Two-Minute Meditations
Two Minute Meditations
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“There is a way which seems right to a person and the end of that way is death.”
By Whose Standard?

        Ralph wasn't worried when the Supreme Court handed down the ruling.  “A foot will no longer be 12 inches long. Such a hard standard is prejudicial against those from other cultural backgrounds,” the majority judges ruled.  “Individual communities are to determine what length a foot is in their own locale.”

        Ralph normally worked with the same set of subcontractors. They agreed to keep the current 12 inch standard. He wasn’t worried. Several months later, Raph bid on a plumbing job in a nearby community. He used the twelve inch standard. This community, however, used one meter to the foot. That's what the concrete slab contractor used. The framer, being from another town, used the royal cubit—18 inches to the foot.

        When the house was finished, they had a problem. Though beautifully framed, it was surrounded by huge slabs of exposed concrete. Plumbing came up in all the wrong rooms. Commodes were placed in the living room, den, and kitchen. The house was a large, expensive mess!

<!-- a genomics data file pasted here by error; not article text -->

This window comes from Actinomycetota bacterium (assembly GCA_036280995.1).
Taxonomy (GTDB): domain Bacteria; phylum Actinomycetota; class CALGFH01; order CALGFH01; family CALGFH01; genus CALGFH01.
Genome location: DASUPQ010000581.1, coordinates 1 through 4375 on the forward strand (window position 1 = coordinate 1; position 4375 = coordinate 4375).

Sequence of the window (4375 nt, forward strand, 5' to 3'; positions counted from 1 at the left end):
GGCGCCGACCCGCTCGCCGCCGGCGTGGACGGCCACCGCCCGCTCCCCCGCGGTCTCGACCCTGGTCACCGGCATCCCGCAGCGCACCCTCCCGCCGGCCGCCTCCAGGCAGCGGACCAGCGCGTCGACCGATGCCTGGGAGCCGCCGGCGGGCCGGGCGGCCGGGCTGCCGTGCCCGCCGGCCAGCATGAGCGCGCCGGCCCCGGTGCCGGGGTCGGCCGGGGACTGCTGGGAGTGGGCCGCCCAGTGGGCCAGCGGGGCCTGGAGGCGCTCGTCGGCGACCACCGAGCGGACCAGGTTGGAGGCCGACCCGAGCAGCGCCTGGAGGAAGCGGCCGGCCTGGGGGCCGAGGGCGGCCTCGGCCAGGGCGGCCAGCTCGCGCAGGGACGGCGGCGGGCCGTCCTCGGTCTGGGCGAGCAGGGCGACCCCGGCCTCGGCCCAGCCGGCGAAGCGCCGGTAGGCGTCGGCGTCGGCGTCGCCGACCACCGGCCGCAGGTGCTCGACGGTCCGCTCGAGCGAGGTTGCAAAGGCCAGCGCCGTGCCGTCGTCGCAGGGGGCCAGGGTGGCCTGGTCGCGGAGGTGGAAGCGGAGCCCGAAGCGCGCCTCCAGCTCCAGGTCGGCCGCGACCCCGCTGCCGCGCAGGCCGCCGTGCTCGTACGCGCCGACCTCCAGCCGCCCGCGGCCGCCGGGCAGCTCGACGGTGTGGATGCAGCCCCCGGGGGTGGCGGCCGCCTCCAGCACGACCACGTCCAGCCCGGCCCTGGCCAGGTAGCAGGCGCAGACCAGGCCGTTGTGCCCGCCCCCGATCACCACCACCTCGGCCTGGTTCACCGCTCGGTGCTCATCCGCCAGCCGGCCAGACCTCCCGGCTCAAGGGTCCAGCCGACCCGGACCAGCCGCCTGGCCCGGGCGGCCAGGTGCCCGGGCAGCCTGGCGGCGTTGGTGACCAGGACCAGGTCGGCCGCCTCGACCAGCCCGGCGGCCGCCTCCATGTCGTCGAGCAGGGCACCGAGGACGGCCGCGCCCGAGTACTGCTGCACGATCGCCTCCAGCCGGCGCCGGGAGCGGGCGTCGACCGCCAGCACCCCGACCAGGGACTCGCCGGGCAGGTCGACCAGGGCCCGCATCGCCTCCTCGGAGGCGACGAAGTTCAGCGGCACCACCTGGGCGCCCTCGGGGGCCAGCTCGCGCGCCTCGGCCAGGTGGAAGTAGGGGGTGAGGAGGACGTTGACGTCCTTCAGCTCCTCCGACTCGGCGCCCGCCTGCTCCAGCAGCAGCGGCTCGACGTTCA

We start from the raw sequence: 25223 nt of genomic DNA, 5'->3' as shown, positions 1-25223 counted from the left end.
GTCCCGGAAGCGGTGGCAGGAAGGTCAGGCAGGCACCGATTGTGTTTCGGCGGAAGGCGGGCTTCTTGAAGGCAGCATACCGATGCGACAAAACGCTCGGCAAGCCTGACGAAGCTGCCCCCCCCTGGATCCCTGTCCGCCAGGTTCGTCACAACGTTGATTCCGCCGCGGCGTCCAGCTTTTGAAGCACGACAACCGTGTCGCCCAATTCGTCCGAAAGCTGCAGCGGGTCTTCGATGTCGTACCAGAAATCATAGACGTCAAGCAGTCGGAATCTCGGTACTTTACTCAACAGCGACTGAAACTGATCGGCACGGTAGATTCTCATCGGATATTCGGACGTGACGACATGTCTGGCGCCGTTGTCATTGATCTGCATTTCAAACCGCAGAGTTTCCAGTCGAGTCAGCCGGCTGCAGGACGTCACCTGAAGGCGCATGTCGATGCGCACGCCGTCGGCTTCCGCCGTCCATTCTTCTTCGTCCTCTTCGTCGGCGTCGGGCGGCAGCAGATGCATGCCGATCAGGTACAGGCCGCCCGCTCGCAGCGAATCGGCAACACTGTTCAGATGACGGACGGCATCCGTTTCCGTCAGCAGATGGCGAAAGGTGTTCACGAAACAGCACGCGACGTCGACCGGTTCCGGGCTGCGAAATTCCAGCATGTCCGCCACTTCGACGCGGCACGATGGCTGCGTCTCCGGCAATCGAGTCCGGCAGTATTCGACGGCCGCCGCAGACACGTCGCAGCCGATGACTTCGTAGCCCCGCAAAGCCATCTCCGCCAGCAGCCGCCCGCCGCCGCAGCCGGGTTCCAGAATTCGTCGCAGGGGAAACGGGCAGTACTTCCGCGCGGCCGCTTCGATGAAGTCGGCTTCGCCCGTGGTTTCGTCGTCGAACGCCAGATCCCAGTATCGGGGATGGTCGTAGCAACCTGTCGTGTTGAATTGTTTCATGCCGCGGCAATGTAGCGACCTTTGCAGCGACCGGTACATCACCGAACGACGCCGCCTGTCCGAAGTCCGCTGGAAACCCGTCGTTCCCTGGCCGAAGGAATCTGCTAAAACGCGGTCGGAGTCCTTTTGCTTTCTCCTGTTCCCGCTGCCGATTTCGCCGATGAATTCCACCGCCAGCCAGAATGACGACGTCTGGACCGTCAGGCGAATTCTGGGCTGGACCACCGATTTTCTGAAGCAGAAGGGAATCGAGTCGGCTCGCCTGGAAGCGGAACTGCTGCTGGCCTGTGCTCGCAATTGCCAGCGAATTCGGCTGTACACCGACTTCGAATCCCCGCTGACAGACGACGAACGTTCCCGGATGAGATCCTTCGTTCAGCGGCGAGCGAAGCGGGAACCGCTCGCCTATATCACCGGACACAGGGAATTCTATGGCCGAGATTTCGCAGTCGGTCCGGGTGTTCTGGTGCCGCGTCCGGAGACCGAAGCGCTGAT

In an age relativism, we’re encouraged to  “look inside ourselves” to determine what is right for us. If we don't violate our internal standard, then we're good. Problem is, we’re often selfish. We tilt our standards in our own favor. Actions are justified as necessary by our sense of need and desire. We live for ourselves, adjusting our morality on a sliding scale to fit our preferences. With no absolute right and wrong, good is what is good for me and God is a reflection is my self interest. Values are confused with opionions. Character is considered personality. To suggest absolute standards, makes you a narrowed minded extremist.

        One of the Bible's darkest times is the period of the Judges when  “everyone did what was right in his own eyes.” This period is characterized by a long period of moral decline and depravity. Everyone set his or her own standard. Culture decayed as morality declined—a large expensive mess!

        Today we face the challenges to live above our culture—to realize there are absolute standards of right and wrong. Those standards are not based upon human preference, but upon the unchangeable character and nature of God. They are not open to popular opinion, or even what we feel is right inside ourselves. They are built on faith in absolute truth and spiritual reality.

        The book of Proverbs put it this way:  “There is a way which seems right to a person, but the end of that way leads to death!” To change our standard of right and wrong to make it socially and personally more acceptable may be more comfortable, but a world built with such an approach leads only to confusion and ruin!


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